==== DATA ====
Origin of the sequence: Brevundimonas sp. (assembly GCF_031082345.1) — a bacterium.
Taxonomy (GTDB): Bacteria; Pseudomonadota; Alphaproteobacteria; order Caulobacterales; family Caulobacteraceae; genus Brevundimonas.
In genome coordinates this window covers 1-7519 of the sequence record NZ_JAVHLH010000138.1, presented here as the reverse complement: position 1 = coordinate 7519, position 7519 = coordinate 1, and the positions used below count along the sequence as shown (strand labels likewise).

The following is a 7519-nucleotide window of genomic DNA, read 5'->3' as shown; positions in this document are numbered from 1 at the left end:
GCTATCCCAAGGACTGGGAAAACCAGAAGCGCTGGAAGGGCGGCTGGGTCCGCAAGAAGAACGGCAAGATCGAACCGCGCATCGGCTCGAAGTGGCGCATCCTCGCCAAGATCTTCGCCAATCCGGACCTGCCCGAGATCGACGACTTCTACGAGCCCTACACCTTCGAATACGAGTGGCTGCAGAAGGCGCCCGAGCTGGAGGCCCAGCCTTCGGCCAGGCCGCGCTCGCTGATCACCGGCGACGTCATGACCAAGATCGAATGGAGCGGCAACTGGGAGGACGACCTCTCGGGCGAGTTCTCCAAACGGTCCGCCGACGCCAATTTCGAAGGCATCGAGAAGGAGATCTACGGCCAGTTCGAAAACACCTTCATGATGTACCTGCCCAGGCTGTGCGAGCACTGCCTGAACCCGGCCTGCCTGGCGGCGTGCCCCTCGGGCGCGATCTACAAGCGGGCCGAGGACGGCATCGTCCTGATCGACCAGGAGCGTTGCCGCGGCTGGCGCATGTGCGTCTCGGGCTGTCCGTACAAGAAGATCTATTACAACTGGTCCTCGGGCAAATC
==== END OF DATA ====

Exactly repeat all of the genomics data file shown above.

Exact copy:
Origin of the sequence: Brevundimonas sp. (assembly GCF_031082345.1) — a bacterium.
Taxonomy (GTDB): Bacteria; Pseudomonadota; Alphaproteobacteria; order Caulobacterales; family Caulobacteraceae; genus Brevundimonas.
In genome coordinates this window covers 1-7519 of the sequence record NZ_JAVHLH010000138.1, presented here as the reverse complement: position 1 = coordinate 7519, position 7519 = coordinate 1, and the positions used below count along the sequence as shown (strand labels likewise).

The following is a 7519-nucleotide window of genomic DNA, read 5'->3' as shown; positions in this document are numbered from 1 at the left end:
GCTATCCCAAGGACTGGGAAAACCAGAAGCGCTGGAAGGGCGGCTGGGTCCGCAAGAAGAACGGCAAGATCGAACCGCGCATCGGCTCGAAGTGGCGCATCCTCGCCAAGATCTTCGCCAATCCGGACCTGCCCGAGATCGACGACTTCTACGAGCCCTACACCTTCGAATACGAGTGGCTGCAGAAGGCGCCCGAGCTGGAGGCCCAGCCTTCGGCCAGGCCGCGCTCGCTGATCACCGGCGACGTCATGACCAAGATCGAATGGAGCGGCAACTGGGAGGACGACCTCTCGGGCGAGTTCTCCAAACGGTCCGCCGACGCCAATTTCGAAGGCATCGAGAAGGAGATCTACGGCCAGTTCGAAAACACCTTCATGATGTACCTGCCCAGGCTGTGCGAGCACTGCCTGAACCCGGCCTGCCTGGCGGCGTGCCCCTCGGGCGCGATCTACAAGCGGGCCGAGGACGGCATCGTCCTGATCGACCAGGAGCGTTGCCGCGGCTGGCGCATGTGCGTCTCGGGCTGTCCGTACAAGAAGATCTATTACAACTGGTCCTCGGGCAAATC